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Mac Hood, director of golf and general manager of Farmstead Golf Links and Meadowlands Golf Club, laughingly calls himself “the accidental pro.”
You see, Mac did not begin as a golf professional but worked in Wall Street for 10 years, rising to director of operations at Lebenthal & Co., where he supervised a staff of 23.
Last week, Mac and I chatted in his cluttered, busy office at Meadowlands while he told me about his long, winding road to becoming the head of operations at one of the busiest golf facilities in Brunswick County. Last year, Farmstead had more than 110,000 rounds played on its course.
Mac grew up playing baseball and was pretty good at it, but bad vision prohibited him from scholarships or professional aspirations.
“My eyes were so bad that my glasses looked like the bottoms of two Coke bottles,” Mac said. “I could play ball but couldn’t see the ball. I went to West Virginia Wesleyan and majored in history and economics. I got a job on Wall Street after graduation.”
After commuting from New Jersey to New York City for 10 years, Mac had had enough.
“I kissed my son goodbye in the morning and when I came home at night, he was already asleep,” he said. “My wife and I had vacationed in Myrtle Beach and thought that the Carolina coast would be a great place to live and raise our family.”
Mac got a job in real estate sales, but then Hurricane Hugo hit and the job evaporated in its wake. He got another job with a waste management company, but that company was acquired. No job. Finally, he found at job at Colonial Charters Golf Club, working Sundays at the bag drop.
“I took the job mainly because I wanted to learn to play golf,” Mac said. “Before long I loved the game and began playing all the time.”
Don Barnes, the head golf professional at Colonial Charters, took Mac under his wing. Barnes is now director of the Sunbelt Senior Golf Professional Tour.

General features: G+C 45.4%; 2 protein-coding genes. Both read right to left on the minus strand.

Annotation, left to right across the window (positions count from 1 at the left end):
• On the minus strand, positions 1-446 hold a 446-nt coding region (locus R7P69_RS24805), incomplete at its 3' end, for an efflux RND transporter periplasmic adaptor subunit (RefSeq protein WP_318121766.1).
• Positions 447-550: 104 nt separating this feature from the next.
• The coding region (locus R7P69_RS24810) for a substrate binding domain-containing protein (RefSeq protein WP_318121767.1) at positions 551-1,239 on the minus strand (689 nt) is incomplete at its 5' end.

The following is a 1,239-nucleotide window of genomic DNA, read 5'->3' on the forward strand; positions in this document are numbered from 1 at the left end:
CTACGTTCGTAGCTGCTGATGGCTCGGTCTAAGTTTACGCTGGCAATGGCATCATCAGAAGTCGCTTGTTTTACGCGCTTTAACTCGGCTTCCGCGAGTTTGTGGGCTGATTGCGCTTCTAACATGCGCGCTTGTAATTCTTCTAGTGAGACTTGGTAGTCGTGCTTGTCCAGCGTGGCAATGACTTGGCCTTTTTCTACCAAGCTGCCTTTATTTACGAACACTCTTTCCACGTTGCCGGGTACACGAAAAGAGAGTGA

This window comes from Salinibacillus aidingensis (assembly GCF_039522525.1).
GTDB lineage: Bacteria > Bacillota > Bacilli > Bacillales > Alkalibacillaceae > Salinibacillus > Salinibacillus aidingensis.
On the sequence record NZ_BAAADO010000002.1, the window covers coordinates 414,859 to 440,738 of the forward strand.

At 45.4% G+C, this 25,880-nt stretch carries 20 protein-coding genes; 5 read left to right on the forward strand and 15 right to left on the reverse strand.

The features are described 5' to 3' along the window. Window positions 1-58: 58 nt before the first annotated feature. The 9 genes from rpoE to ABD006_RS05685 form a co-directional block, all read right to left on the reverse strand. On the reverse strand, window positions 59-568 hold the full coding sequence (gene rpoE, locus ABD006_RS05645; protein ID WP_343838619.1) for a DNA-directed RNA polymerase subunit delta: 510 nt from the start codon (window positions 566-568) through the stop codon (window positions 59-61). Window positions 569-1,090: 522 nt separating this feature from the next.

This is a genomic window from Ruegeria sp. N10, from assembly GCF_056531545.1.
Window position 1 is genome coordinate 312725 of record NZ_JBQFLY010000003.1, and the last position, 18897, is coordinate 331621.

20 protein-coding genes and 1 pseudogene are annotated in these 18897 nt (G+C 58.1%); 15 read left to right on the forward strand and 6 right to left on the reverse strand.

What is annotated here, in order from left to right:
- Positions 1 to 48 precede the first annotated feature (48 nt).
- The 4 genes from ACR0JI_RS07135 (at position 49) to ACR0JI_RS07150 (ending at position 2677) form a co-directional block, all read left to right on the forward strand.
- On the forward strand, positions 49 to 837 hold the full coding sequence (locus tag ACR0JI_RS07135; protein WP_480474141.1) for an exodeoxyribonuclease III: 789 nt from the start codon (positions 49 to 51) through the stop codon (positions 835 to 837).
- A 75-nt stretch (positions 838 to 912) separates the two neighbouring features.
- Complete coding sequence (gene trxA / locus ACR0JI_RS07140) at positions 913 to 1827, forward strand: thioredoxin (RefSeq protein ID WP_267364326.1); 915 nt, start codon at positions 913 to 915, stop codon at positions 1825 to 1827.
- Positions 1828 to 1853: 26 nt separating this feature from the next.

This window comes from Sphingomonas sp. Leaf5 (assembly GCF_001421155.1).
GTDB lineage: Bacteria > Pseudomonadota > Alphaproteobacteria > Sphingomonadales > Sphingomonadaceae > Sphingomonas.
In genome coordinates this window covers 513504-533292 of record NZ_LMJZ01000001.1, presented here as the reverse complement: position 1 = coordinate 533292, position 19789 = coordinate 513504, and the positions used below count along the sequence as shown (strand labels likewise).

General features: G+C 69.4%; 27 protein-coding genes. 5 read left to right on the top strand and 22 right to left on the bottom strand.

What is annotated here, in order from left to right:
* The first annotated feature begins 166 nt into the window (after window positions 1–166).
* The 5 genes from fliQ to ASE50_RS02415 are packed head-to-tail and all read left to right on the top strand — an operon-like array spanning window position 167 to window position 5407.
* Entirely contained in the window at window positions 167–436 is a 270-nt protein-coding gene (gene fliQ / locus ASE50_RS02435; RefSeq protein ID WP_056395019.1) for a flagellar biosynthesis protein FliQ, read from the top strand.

“Don got me started,” Mac said. “I became an apprentice PGA Pro and he helped me pass the Player Aptitude Test. I went to PGA Business School, and before too long, I had my PGA card.”
Mac became an assistant golf pro at Colonial Charters, then moved to Sandpiper Bay, where he got his first head pro job. From there, he became head pro at Magnolia Greens, where he “started up” golf operations at the newly built course.
Blackmoor Golf Club in Murrells Inlet followed (another head pro position), then in January 2002 he was hired to manage all operations at Farmstead and Meadowlands.
It’s a busy and demanding job, because Mac has the ultimate responsibility for marketing, guest services, administration, retail, food and beverage and golf-course maintenance. The complex is owned by the McLamb family and is managed by Burroughs & Chapin.
“I am a businessman first, not a retired touring pro who manages a golf course,” Mac said. “My business background helps me run a viable business operation that happens to be golf-oriented. I need to keep the McLamb family happy and I need to keep Burroughs & Chapin happy.”
Mac explained the golf industry in the Grand Strand area has changed over the last decade or so.